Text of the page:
Love in the Rose Bowl

June 26, 2022 – San Bernardino, CA

I’m sitting here at San Bernardino Valley College on a sweltering Sunday afternoon. Tonight is the third and final DCI show on my California tour. The early corps have arrived for warm-ups. The steady drum beats of the early regimen echo off the walls of the modern buildings. My plan for this evening is to work the lot, shooting the behind the scenes, interviewing people, and maybe record some horn line warm-ups. You can bet that I will be following the Blue Devils to their warm-up location. The first video that I saw when I typed ‘drum corps’ into YouTube back in 2012 was Space Chords, their popular warm up from the early 2000’s. I was hooked on drum corps after watching that and other videos, and learning about this amazing youth activity – DCI.

The iconic Rose Bowl with Mandarins in company front.

A welcome breeze, shade, and a comfortable chair provide at least a tolerable climate and comfort for catching up with you on the Rose Bowl show last night. What a treat to be in the 100-year-old iconic structure. It is in fact a very large concrete bowl with 75 rows of seats in a graceful ovoid shape with a real grass field. Nothing artificial here, just pure, natural grass and love. I was privileged to be a guest in a box seat above that level, the highest that I’ve ever been in a stadium for DCI. My hosts were the Tanakaya family and supporters of Pacific Crest Drum and Bugle Corps. If you read Drum Corps World (DCW) online magazine, you surely have admired the work of Russell Tanakaya, one of DCWs most prolific photographers. Russ’ wife, sister, and brother enjoyed the view up top with me, while Russ was on the field shooting with his long lens. The Tanakayas sponsor six Pacific Crest members each year as part of a scholarship set up upon the death of Russ and Beth’s daughter Lindsay, a former member. If you’ve read my blog over the years, you know that I acknowledge that DCI=Love, Family and Friends. I have a newly self-adopted drum corps family.

In remembrance.
Band kids from all around enjoyed the show thanks to Pacific Crest and Stanbury Uniforms.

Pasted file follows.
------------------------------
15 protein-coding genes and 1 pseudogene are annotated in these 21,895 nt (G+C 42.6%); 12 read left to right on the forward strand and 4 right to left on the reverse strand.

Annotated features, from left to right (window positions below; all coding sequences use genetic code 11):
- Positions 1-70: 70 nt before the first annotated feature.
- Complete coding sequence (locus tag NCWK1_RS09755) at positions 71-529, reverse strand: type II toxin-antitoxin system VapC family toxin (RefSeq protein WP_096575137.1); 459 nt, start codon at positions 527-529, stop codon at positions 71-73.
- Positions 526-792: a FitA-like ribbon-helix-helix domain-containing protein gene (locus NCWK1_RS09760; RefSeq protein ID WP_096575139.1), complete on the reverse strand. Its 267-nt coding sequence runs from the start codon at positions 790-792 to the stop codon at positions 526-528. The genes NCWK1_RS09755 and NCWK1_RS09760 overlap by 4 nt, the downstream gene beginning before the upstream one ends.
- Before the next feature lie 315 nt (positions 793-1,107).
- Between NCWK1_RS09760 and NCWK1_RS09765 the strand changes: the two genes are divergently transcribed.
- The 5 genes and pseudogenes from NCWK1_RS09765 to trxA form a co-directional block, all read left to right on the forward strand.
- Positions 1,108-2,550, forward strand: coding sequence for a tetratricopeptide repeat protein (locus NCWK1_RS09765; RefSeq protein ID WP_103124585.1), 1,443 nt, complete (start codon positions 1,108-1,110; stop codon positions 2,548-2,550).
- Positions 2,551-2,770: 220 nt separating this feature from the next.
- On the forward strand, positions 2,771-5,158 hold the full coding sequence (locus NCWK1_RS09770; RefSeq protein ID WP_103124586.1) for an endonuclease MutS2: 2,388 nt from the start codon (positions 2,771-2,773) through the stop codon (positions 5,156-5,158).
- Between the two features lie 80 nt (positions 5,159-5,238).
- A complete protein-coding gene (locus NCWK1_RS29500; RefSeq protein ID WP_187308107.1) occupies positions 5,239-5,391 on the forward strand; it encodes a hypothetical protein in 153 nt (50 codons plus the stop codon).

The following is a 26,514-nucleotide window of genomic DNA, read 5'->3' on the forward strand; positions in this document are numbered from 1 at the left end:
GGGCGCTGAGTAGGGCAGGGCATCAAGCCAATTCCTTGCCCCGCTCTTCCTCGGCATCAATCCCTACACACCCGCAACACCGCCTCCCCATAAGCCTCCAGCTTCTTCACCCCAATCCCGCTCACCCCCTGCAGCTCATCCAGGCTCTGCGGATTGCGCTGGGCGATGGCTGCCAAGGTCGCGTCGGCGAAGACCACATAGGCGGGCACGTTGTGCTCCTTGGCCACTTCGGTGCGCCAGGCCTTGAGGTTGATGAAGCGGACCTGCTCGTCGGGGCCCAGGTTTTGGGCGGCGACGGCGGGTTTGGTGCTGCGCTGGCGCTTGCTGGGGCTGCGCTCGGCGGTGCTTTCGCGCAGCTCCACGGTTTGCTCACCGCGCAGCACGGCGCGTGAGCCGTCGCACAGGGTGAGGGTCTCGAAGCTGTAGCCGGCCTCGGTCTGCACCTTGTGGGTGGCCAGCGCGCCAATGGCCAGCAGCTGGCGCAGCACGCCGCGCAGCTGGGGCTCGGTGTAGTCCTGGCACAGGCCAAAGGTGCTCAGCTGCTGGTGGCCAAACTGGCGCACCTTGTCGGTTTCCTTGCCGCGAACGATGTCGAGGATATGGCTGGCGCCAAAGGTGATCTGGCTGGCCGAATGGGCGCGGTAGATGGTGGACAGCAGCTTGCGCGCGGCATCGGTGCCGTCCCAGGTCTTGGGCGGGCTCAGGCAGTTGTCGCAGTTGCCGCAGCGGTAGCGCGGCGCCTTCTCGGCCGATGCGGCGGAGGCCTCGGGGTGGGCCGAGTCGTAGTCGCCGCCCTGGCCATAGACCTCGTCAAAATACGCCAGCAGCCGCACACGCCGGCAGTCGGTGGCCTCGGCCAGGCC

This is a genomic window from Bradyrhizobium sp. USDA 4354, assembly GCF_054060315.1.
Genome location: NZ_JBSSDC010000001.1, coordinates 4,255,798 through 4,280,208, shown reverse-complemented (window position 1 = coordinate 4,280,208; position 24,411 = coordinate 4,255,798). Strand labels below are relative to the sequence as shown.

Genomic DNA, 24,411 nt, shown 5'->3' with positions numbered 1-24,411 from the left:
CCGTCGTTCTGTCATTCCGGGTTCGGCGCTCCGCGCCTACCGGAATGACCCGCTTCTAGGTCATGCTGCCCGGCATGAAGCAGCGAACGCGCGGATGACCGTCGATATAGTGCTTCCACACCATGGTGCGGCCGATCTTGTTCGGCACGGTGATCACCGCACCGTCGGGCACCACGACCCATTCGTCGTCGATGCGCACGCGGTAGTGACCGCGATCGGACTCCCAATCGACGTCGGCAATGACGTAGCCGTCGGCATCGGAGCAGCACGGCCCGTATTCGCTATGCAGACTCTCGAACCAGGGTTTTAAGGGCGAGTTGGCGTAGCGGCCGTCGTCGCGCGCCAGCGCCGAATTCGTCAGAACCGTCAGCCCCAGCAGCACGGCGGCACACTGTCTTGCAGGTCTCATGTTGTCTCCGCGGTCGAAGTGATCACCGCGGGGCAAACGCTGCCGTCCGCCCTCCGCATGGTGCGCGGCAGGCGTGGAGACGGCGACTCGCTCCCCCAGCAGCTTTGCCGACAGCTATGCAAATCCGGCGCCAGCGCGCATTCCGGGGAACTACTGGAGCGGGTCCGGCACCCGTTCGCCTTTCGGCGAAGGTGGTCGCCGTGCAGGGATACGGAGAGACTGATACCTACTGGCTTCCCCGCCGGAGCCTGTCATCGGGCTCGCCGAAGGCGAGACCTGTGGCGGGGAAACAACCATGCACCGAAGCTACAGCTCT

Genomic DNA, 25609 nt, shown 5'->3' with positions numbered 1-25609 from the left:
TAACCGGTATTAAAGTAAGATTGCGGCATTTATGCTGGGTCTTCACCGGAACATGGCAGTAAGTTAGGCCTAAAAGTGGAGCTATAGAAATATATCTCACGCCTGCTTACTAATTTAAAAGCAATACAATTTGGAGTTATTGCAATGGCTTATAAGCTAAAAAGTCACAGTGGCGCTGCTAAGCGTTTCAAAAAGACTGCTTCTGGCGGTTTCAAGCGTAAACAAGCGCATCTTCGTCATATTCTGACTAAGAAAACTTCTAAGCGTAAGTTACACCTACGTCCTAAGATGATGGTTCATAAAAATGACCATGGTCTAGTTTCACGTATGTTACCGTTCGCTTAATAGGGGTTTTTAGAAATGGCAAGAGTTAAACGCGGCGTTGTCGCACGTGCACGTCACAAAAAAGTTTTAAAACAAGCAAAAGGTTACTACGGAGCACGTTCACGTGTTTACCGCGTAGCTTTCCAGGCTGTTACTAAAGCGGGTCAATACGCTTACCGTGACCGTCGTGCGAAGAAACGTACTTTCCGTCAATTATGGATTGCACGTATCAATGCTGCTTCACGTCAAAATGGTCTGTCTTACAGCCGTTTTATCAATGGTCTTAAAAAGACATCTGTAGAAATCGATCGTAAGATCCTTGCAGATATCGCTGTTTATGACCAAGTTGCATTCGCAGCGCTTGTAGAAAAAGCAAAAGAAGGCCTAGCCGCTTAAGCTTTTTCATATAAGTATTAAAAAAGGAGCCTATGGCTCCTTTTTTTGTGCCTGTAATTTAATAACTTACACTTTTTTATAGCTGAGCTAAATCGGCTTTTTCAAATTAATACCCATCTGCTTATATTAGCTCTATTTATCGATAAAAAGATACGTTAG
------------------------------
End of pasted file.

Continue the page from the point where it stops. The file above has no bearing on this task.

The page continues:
Russ engaged me in media project to promote the Pacific Crest Outreach Program that was set up to get more students to come out to DCI shows. This is right up my ally, as I believe that music unites, and the kids really benefit from music education. By and large, we have been doing a great job in the US to provide opportunities for music lessons, and programs. But, following Covid’s interruptus, we have more work to do to get the word out about this incredible opportunity. I joined Russ’ team in photographing the bus loads of kids and interviewing the adult chaperones that Pacific Crest and partner Stanbury Uniforms sponsored to attend the show in the Rose Bowl last night. I spoke with the Raul, Director of Bands at Downey High, who brought about two-dozen kids. He is psyched for the kids to have the opportunity to witness the focus, discipline, and the fun of the activity. From their mission statement: “The Downey High School Music Program is committed to fostering a sense of teamwork while empowering its members to become excellent performers, leaders, and citizens.” Yup, that’s what this is about. Earlier in the afternoon, PC hosted a reception for regional HS band directors in support of this mission. The kids in uniform are great models for these newbies. I heard lots of high-pitched cheering from the stands below from the enthusiastic youth in attendance. Many of the corps now have some sort of outreach at their home shows. Kids in their band shirts provide a colorful array with large groups bunched up in the stands beyond the 35.

The big boys on the way to warm up.